Young people’s film on women who changed the world
March 18, 2010 — Comment
Written by Harmit Athwal
A fantastic new DVD about four women who made an impact by changing society (with accompanying website and magazine) has been made by young filmmakers.
The DVD, Hidden Herstories: Women of Change, consists of four 15-minute films, each on a woman whose contribution to society has been hidden from history by the passing of time. First is Victorian social reformer and co-founder of the National Trust, Octavia Hill; second, Amy Ashwood Garvey, a stalwart of the Garvey Movement and anti-imperialist campaigner; third is Claudia Jones, creator of The West Indian Gazette and ‘mother’ of the Carnival and then, finally, one of the leaders of the Grunwick industrial dispute of the 1970s, Jayaben Desai.
Hidden Herstories: Women of Change, was launched on International Women’s day at a packed lecture theatre at the London School of Economics. The event was attended by the young filmmakers, their families, friends, interviewees in the films, youth workers and teachers. On the day, we not only saw the premiere of Hidden Herstories but also heard from the twenty young filmmakers aged 13-24, of diverse backgrounds and abilities, all from west London. At the launch, two of the filmmakers on each film, made themselves available for a Q&A session with the audience about the film and the woman at its focus.
A short film was also shown about the making of Hidden Herstories, which revealed the extensive and sensitive preparatory work that had been carried out with the young people by staff from the Octavia Foundation, not just on film and sound and interviewing techniques, but also on the history and politics of the times of each Herstory. The participants talked to camera about issues such as the dynamics of group working and what they had gained from the experience.
The project, funded by the Octavia Foundation and the Heritage Lottery Fund, builds on similar work already carried out by the Octavia Foundation, which produced Grove Roots in 2009, another film made by local youngsters on the history of their area – Ladbroke Grove. (Read and IRR News story: ‘Exploring belonging through film’.)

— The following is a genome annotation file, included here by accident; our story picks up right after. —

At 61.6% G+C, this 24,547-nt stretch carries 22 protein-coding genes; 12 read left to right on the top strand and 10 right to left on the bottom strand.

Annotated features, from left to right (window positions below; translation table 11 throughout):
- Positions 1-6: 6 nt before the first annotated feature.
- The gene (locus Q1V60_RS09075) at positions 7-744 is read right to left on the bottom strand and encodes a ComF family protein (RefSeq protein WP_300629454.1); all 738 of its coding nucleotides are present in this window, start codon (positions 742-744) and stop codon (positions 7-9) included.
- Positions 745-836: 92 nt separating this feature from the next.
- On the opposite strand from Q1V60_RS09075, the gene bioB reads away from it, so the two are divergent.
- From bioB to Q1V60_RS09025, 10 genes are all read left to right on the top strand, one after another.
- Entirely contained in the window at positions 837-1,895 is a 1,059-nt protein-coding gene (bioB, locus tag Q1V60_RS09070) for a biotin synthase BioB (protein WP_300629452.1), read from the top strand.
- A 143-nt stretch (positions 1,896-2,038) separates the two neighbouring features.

It is hard to believe that something so professionally and imaginatively turned out as Hidden Herstories was – from shooting to editing – entirely made by young people. The films, with in-depth interviews with protagonists and experts, stills, archive footage and individual soundtracks, are informative, funny and thought-provoking. They could easily have been produced by a professional company. The magazine and website, which have also been produced by the group of twenty youngsters, are equally slick and catchy.
The film on Jayaben Desai is particularly good. But that could be my own bias as she is a heroine of mine. Jayaben is the only one of the four who is still alive and the interview with her, as result, is particularly moving. The history and the implications of the Grunwick strike are still relevant. And this is attested to by contributors to the film, such as Jack Dromey, Chris Thomas, Jeremy Corbyn, Bob Crow and Jenny Bourne, all of whom speak about the wider implications of the strike and its importance in the history of industrial relations and fighting racism. In fact all the films stress the importance of action and how these four women were moved to act by the injustices they saw.
Reading the magazine and the comments of the participants, is also telling. They speak of learning new skills and seeing these women as agents of change and doers.
- Hamda: ‘Apart from the obvious filming skills that I learnt the project also taught me that anything worth fighting for requires a sacrifice; a lesson that all four women demonstrated.’
- Moktar: ‘I hope that our film will forever remain a product of our dedication, serving to celebrate all four of the inspirational women as leaders of their times. The whole experience truly has been electrifying, teaching me lessons I can’t imagine learning anywhere else, and meeting amazing new people.’
- Adam: ‘A friend once asked: “Can you change the world?” I replied: “Yes, of course”. So he said: “Why don’t you?” Hidden Herstories was a place to seize this opportunity.’
No doubt the DVD, magazine and website, as well as the film about the film will prove to be incredibly important tools to use with young people whether in formal educational settings of schools and colleges or in more informal youth work. The message of the film is about social change, but the process of the making of the film changed the young people at the same time. The medium is the message and the message is the medium.
The films can currently be seen across the London area and copies of the DVD and magazine are also available directly from the Octavia Foundation, see links and contact details below.
Download the Hidden Herstories magazine (pdf file, 4.5mb)
Read and IRR News story: ‘Exploring belonging through film’
The Institute of Race Relations is precluded from expressing a corporate view: any opinions expressed are therefore those of the authors.
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